But I also believe that every individual human life is precious. I’m not a utilitarian – and so much of politics and political discourse around the world and in this country is essentially utilitarian. ‘The end justifies the means,’ ‘It’s about the many and not the few,’ ‘Nothing to hide, nothing to fear,’ all of those slogans point to human beings being worth something only if there are millions of them, and that’s dehumanising. That’s dehumanising.

You don’t weigh human life in terms of numbers or whatever. Once you start doing that, I think you lose sight of something. And I think that the post-war human-rights consensus is the ideology for the modern world, the moral system that is capable of uniting people of all faiths and none, people left of centre, right of centre, First World, Third World… I do believe there is some universal truth in that.

And in an increasingly uncertain world, where there’s too much utilitarianism – or moral relativism, actually – I think that human rights are a really powerful antidote. They’re the antidote to both dictators and terrorists, a vital check to (if you like) the baying mob.

It seems to me that intrinsic human worth and dignity are axiomatic in your moral system, but some people would argue that, in the light of the neo-Darwinian consensus that there is essentially no difference between human beings and other species, these moral axioms on which secular humanism is based are castles in the air. How do you respond to that?

To some extent I don’t care, because it doesn’t really matter. I suppose there is an element of faith here. My dear, dear friend Francesca Klug wrote a really important book a few years ago called Values for a Godless Age and she is a – what is she? – a secular Jew, quite left-wing originally, who has gone on a political journey and ended up as this great proponent of fundamental human rights; and her answer is almost quasi-religious.

On the other hand, Conor Gearty, who works at the LSE with Francesca, gave a bravura Hamlyn lecture recently that addressed just the point you’re making. The great moral philosopher Jeremy Bentham said that natural law was ‘nonsense on stilts’, and what Conor was saying was that in a godless age we don’t even have the stilts any more and we need to go back to Darwin and work out what it is that’s so special about human beings.

And so you’ve got two great advocates of human rights and two different approaches that get you to the same place. Conor tries to rationalise why it is that human life is precious and why human rights matter; and Francesca almost takes it on faith.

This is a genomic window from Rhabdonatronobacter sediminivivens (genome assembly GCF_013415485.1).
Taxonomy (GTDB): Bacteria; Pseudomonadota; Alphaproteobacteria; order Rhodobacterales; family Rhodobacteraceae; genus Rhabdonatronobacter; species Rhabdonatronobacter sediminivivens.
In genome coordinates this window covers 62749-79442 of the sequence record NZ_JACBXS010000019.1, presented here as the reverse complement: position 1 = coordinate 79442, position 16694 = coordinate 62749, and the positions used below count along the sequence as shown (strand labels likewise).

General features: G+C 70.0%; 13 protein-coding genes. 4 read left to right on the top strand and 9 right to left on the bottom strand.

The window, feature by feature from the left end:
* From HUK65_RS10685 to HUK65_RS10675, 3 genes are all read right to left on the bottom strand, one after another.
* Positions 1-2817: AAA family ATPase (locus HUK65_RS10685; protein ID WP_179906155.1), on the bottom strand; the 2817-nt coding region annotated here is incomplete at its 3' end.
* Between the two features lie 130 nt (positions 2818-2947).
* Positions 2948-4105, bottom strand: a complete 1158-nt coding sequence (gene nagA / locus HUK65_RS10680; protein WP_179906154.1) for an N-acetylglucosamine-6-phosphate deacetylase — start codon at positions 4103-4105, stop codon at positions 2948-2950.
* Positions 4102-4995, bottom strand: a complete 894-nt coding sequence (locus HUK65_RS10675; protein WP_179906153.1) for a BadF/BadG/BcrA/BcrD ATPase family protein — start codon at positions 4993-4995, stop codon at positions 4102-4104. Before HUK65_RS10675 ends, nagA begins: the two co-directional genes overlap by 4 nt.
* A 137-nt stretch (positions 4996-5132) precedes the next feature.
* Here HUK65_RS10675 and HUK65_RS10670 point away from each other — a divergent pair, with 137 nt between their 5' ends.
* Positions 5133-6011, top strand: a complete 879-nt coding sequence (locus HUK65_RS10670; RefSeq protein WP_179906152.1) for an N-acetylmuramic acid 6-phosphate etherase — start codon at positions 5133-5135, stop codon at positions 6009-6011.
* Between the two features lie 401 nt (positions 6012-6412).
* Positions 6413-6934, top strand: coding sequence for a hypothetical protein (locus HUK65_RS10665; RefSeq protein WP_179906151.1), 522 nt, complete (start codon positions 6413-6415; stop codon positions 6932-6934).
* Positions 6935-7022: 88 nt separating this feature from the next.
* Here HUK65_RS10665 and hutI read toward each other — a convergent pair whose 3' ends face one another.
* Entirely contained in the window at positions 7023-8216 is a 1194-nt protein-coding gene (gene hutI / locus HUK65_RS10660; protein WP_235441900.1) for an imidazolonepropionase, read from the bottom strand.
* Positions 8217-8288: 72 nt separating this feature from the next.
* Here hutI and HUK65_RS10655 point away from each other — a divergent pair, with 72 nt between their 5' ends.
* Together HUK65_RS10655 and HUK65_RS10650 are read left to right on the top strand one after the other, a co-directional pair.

But if you just take it on faith, doesn’t it lend a kind of vulnerability to the whole exercise?

I’m not so sure. I’m not so sure. Increasingly, I find myself, on public platforms and in conversations, in perhaps strange and wonderful alliance with people of faith who talk about the inherent dignity of the individual and take certain things as not negotiable. And I always say to religious audiences, ‘You don’t have to be a Jew, or a Christian or a Muslim or a Hindu or whatever, to believe in fundamental human rights. It just helps.’

Most great world religions find a natural resonance with human-rights principles, but if you’re not religious, I don’t see that you have to go on Conor’s journey to understand why it is, post-Darwin, that nonetheless we should believe in human rights. We can just say that without them democracy cannot survive.

Is it fair to call it more of a pragmatic than a philosophical response?

Well, you’re still starting with a kind of fundamental, which is that democracy is good, tyranny is bad. But why? I’m sure that philosophers and historians will tell me about all sorts of wonderful benign dictatorships in history that suggest that they can make people very happy. Ultimately, you’re always taking something as read.

And in the work that I do I am not a philosopher, I’m a campaigner, and I see that this message resonates with people of faith and people without it, for essentially good reasons. And good comes of it. So, yes, you can say that to some extent is pragmatism, but it’s not pure pragmatism, which says, ‘Well, today we’ll be against 90 days’ detention but tomorrow we might change our minds’ or which might suggest, ‘Well, maybe a little bit of torture in this instance…’ You know?

Ultimately I guess I’m slightly more in the Francesca camp: it doesn’t completely come from reason or from proof or from pragmatism. I just think that if you indulge in torture you have stripped yourself of a bit of humanity. I can’t prove it, I guess I take it as read.

In your recent Hands Lecture at Mansfield College, Oxford you talked about ‘the sanctity of each individual life’. It reminded me strongly of the language of those who are on the pro-life side in the abortion debate. Do you extend the notion of the sanctity of life to the unborn?

One of the things I tried to do in that lecture was to some extent to compare Articles 2 and 3 of the European Convention on Human Rights. Article 3, the right against torture, is an absolute – never, never, never ever, even in a time of war and public emergency threatening the life of the nation; Article 2, on the other hand, the right to life, is not an absolute (just as most articles in that convention, and in every other post-war human-rights convention, are not). In the human-rights framework you can sometimes take life to protect life. So, that’s where we begin.